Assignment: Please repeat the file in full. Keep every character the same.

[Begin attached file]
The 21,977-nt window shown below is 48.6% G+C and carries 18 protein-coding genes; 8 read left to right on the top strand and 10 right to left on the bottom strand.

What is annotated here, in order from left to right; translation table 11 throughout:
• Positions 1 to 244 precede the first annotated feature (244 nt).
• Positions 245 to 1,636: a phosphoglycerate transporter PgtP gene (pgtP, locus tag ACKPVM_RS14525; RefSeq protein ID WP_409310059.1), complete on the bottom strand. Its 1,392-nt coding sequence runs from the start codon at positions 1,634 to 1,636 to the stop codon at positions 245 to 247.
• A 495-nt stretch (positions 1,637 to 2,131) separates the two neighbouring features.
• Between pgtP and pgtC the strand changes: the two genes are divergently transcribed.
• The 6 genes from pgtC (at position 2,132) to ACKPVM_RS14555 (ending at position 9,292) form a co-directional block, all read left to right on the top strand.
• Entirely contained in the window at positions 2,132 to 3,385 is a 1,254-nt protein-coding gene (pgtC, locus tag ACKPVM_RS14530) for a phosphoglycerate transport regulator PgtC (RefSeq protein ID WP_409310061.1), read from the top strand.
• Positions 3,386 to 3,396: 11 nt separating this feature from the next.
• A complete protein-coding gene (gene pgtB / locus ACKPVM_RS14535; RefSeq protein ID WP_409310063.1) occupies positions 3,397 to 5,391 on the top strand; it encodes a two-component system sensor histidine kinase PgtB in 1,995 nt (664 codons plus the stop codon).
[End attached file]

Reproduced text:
The 21,977-nt window shown below is 48.6% G+C and carries 18 protein-coding genes; 8 read left to right on the top strand and 10 right to left on the bottom strand.

What is annotated here, in order from left to right; translation table 11 throughout:
• Positions 1 to 244 precede the first annotated feature (244 nt).
• Positions 245 to 1,636: a phosphoglycerate transporter PgtP gene (pgtP, locus tag ACKPVM_RS14525; RefSeq protein ID WP_409310059.1), complete on the bottom strand. Its 1,392-nt coding sequence runs from the start codon at positions 1,634 to 1,636 to the stop codon at positions 245 to 247.
• A 495-nt stretch (positions 1,637 to 2,131) separates the two neighbouring features.
• Between pgtP and pgtC the strand changes: the two genes are divergently transcribed.
• The 6 genes from pgtC (at position 2,132) to ACKPVM_RS14555 (ending at position 9,292) form a co-directional block, all read left to right on the top strand.
• Entirely contained in the window at positions 2,132 to 3,385 is a 1,254-nt protein-coding gene (pgtC, locus tag ACKPVM_RS14530) for a phosphoglycerate transport regulator PgtC (RefSeq protein ID WP_409310061.1), read from the top strand.
• Positions 3,386 to 3,396: 11 nt separating this feature from the next.
• A complete protein-coding gene (gene pgtB / locus ACKPVM_RS14535; RefSeq protein ID WP_409310063.1) occupies positions 3,397 to 5,391 on the top strand; it encodes a two-component system sensor histidine kinase PgtB in 1,995 nt (664 codons plus the stop codon).